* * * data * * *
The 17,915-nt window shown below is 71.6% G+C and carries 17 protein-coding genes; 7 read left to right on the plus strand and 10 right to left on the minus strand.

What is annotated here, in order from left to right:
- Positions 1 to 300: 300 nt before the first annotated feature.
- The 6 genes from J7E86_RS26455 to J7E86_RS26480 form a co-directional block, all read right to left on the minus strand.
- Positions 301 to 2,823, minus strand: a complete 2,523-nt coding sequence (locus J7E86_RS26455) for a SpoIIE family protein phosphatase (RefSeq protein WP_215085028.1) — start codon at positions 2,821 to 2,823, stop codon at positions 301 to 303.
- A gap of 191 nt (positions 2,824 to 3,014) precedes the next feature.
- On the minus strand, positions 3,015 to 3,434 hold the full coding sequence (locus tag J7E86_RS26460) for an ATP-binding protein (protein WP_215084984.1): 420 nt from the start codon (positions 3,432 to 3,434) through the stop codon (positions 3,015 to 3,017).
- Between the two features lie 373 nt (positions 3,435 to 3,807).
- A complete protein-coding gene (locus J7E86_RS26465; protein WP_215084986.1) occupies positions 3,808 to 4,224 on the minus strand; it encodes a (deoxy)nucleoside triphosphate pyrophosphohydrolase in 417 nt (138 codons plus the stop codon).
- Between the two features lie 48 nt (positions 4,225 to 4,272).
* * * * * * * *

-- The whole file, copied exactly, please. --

The 17,915-nt window shown below is 71.6% G+C and carries 17 protein-coding genes; 7 read left to right on the plus strand and 10 right to left on the minus strand.

What is annotated here, in order from left to right:
- Positions 1 to 300: 300 nt before the first annotated feature.
- The 6 genes from J7E86_RS26455 to J7E86_RS26480 form a co-directional block, all read right to left on the minus strand.
- Positions 301 to 2,823, minus strand: a complete 2,523-nt coding sequence (locus J7E86_RS26455) for a SpoIIE family protein phosphatase (RefSeq protein WP_215085028.1) — start codon at positions 2,821 to 2,823, stop codon at positions 301 to 303.
- A gap of 191 nt (positions 2,824 to 3,014) precedes the next feature.
- On the minus strand, positions 3,015 to 3,434 hold the full coding sequence (locus tag J7E86_RS26460) for an ATP-binding protein (protein WP_215084984.1): 420 nt from the start codon (positions 3,432 to 3,434) through the stop codon (positions 3,015 to 3,017).
- Between the two features lie 373 nt (positions 3,435 to 3,807).
- A complete protein-coding gene (locus J7E86_RS26465; protein WP_215084986.1) occupies positions 3,808 to 4,224 on the minus strand; it encodes a (deoxy)nucleoside triphosphate pyrophosphohydrolase in 417 nt (138 codons plus the stop codon).
- Between the two features lie 48 nt (positions 4,225 to 4,272).